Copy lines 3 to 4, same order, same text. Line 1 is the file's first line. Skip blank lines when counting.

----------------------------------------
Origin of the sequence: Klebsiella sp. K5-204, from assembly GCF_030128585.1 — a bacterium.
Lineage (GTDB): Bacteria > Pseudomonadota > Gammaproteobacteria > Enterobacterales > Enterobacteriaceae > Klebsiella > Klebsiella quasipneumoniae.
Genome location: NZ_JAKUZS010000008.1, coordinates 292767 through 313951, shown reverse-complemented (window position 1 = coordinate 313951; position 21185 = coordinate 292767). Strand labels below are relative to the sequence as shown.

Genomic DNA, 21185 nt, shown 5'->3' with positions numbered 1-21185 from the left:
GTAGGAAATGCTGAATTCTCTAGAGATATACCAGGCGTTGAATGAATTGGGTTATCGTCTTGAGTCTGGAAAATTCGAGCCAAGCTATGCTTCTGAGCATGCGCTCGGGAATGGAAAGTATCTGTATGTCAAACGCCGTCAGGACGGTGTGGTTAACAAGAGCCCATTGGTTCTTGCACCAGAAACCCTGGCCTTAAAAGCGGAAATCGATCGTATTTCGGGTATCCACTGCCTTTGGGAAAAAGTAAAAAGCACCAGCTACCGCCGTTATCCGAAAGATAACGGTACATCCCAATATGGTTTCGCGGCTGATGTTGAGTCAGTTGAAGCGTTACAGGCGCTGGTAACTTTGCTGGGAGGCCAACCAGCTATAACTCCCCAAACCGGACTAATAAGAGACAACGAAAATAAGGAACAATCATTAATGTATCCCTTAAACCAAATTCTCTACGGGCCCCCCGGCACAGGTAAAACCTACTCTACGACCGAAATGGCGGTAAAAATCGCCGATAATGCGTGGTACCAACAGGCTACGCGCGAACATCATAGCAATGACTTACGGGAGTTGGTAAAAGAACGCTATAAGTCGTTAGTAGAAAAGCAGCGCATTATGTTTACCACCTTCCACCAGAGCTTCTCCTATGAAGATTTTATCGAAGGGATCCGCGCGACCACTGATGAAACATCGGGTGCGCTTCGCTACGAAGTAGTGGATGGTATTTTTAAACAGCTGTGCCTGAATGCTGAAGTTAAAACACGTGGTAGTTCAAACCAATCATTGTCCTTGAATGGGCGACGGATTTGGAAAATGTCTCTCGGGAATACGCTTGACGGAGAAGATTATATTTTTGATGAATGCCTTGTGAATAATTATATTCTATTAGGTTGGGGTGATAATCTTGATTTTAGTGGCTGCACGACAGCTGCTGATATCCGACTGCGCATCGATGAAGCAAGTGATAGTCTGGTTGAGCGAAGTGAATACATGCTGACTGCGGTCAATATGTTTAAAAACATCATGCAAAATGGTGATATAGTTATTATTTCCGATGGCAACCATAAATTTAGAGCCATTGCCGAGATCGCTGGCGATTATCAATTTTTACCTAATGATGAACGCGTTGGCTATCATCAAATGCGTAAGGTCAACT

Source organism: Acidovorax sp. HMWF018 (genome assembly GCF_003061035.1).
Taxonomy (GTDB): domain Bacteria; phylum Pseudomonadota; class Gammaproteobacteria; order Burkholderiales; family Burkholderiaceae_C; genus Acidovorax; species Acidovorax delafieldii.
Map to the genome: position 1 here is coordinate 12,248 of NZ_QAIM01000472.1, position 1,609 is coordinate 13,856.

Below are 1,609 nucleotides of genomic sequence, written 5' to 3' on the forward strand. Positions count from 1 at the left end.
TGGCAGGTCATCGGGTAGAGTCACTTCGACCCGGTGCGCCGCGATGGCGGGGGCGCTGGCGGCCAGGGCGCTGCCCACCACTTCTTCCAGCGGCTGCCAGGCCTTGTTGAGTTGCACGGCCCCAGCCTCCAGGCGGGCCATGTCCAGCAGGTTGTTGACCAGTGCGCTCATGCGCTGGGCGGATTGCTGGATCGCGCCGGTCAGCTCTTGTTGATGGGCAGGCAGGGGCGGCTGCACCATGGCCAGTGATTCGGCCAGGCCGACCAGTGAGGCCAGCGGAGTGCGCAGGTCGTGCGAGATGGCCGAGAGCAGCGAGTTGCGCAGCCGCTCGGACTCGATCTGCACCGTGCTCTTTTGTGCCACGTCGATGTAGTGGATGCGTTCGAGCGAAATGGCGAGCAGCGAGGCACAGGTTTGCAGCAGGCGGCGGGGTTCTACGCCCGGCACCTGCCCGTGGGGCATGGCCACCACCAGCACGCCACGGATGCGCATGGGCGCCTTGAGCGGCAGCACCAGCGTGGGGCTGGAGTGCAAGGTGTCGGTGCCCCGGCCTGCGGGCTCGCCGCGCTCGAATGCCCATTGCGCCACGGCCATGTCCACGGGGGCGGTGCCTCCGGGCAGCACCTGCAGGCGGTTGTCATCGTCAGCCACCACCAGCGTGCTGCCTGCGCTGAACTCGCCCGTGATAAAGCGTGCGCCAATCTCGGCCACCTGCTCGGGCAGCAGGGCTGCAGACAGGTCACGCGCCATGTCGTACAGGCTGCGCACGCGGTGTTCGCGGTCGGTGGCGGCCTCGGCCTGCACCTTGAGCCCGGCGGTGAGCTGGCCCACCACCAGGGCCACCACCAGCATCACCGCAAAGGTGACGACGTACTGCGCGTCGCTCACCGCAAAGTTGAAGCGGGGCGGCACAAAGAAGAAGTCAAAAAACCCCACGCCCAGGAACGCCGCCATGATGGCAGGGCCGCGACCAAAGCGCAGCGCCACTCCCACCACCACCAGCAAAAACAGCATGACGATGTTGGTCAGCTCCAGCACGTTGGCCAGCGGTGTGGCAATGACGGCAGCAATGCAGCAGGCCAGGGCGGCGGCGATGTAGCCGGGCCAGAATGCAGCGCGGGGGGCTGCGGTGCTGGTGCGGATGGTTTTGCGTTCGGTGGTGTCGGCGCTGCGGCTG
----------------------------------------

Genome location: NZ_JAKUZS010000008.1, coordinates 292767 through 313951, shown reverse-complemented (window position 1 = coordinate 313951; position 21185 = coordinate 292767). Strand labels below are relative to the sequence as shown.

Genomic DNA, 21185 nt, shown 5'->3' with positions numbered 1-21185 from the left: